5. Reply

    Liz, glad you enjoy the blog and hope you’re enjoying the workshop.

    Just a heads up. If your treatment of your W&N pans is working for you don’t change it.

    But if other folks are reading these comments
    WARNING—pans are formulated slightly differently from tube watercolors. Generally they have more glycerin in them than in the tubes. Glycerin keeps the factory made pans moist and prevents cracking.

    If you are using factory-made pan watercolors it should not be necessary to put a drop of water in your pans once a week, or the night before a sketching trip.

    That practice could in fact lead to a couple problems, most notably—mold, depending on how you deal with the palette once you put the water on your pans. And since the point of adding water is to hydrate the pan the natural inclination would be to close the top and let the moisture permeate within the box’s “atmosphere.” The perfect conditions for mold.

    (I always leave my box open after a day of heavy sketching so that it can completely dry out.)

    Another possible problem with adding water as you suggest is that you are throwing off the natural mix and factory balance of components in the paint.

    The glycerin in the paint is being released by the water drops you add, the water evaporates, the glycerin settles on top of the pan, or the edges, and it isn’t available for your brush in the same way it was when it was manufactured. Ditto with the Ox Gall.

    The practice could lead to premature cracking of the pans.

    Obviously pans are meant to have water sloshed over their tops so the change is probably not going to be dramatic, but over time you are actually changing the quality and workability of your paint, when it came from the factory “good to go” for the use you intended.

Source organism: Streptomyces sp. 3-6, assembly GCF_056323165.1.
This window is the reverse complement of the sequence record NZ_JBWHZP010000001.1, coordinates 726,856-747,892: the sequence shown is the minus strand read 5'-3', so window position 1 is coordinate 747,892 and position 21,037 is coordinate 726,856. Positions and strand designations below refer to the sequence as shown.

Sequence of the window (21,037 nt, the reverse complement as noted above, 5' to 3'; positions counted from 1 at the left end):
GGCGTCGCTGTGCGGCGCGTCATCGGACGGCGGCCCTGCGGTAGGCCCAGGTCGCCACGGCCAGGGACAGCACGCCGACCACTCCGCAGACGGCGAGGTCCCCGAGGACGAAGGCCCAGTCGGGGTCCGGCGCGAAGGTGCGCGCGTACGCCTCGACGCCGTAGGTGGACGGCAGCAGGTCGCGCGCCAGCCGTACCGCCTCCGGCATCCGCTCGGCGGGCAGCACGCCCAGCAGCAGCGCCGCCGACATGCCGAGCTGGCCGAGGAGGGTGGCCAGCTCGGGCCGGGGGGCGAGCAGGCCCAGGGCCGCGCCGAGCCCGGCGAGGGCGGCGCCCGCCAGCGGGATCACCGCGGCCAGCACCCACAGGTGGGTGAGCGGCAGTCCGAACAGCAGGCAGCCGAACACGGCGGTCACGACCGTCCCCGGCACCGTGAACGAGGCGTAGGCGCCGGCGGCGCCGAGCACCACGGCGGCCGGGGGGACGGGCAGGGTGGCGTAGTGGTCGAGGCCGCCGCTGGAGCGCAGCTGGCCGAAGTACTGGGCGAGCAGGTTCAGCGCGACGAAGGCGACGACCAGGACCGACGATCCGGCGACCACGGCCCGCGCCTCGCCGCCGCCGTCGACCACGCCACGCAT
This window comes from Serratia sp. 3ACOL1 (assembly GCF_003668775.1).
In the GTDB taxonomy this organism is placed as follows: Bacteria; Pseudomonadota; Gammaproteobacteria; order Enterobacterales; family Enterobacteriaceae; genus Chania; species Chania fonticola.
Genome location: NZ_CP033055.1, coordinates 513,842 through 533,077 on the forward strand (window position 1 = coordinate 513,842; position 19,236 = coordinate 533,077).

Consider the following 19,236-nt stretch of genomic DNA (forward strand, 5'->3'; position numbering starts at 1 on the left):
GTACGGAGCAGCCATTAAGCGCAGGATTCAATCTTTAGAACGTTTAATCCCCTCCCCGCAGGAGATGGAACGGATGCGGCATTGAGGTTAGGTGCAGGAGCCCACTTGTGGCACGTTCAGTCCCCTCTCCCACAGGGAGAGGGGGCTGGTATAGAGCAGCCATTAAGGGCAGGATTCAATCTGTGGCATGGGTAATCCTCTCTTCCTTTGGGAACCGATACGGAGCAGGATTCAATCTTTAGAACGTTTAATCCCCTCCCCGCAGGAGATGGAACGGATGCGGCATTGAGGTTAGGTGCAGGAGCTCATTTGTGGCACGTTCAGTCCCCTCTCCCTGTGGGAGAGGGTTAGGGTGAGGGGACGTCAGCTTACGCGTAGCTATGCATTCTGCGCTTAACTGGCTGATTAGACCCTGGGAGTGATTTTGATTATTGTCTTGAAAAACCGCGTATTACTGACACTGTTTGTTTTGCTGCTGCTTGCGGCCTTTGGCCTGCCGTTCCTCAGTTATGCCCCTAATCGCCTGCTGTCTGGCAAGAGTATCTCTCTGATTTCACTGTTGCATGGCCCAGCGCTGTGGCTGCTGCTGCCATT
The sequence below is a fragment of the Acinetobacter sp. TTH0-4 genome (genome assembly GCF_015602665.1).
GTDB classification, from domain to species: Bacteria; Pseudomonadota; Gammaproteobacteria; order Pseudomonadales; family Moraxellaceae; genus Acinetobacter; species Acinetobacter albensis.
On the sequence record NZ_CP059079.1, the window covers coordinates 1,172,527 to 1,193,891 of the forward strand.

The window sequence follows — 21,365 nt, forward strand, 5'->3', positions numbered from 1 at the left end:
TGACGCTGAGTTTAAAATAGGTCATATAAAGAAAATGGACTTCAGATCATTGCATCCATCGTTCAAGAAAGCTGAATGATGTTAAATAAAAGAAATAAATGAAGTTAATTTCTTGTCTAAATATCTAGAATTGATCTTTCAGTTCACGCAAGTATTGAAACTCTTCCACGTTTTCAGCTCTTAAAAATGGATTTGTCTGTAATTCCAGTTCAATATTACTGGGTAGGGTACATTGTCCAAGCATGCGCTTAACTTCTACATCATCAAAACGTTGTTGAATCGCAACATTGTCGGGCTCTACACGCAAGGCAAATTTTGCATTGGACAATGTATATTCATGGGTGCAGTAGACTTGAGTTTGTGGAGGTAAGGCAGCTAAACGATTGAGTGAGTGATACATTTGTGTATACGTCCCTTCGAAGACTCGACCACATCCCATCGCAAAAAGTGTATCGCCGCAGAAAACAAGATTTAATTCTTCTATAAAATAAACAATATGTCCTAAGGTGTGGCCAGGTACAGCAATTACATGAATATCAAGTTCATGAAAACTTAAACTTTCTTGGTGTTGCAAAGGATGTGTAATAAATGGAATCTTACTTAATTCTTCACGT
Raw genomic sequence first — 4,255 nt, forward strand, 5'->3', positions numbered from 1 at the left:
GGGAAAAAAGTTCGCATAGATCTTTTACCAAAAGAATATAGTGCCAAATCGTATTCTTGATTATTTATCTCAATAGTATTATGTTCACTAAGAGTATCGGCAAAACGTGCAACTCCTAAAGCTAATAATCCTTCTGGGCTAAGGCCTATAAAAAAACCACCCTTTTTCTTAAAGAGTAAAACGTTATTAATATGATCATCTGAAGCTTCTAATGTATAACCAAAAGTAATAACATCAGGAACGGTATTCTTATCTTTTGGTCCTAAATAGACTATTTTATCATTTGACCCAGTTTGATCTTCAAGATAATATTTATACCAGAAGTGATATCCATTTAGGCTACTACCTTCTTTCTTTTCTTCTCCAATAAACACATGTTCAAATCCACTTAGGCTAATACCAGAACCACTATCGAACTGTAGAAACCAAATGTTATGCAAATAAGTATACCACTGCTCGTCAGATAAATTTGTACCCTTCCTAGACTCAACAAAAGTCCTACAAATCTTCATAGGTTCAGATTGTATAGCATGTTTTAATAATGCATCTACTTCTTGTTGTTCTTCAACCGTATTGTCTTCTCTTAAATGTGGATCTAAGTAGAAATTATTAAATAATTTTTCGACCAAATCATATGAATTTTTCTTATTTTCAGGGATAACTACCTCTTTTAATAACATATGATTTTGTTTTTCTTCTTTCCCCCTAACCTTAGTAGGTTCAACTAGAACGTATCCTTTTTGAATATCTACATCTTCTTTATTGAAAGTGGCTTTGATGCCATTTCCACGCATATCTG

Good factory pans (like Schmincke) will rewet immediately with rich luscious color.

    With tube paints turned into pans by the artist the issue of the glycerin, ox gall, and gum arabic mix and the crumbliness of the paint, all become a more immediate concern, because the paint isn’t layered and dried in a tube in the same way. But then it is also much easier with tube paint to readjust any of these component parts.

    A case in point is the situation you mention with your Daniel Smith tube paints, rewetting them and finding that they get harder and harder. This is a natural consequence of using tube paints in this way. You’re removing more glycerin than the paint really “likes” (If I can be so silly as to anthropomorphize paint).

    You might consider adding in a slight amount of glycerin in your wash water, so that it isn’t all being removed.

    Most watercolorists who make their own pans, who’ve I’ve come across, do not fill their pans sufficiently, or work with their pans at a great enough rate for some of these issues to arise, so I have only mentioned them in passing in previous posts and typically only deal with them in detail with my students. (Who fill plans more completely and hope to get much more use out of them as well.)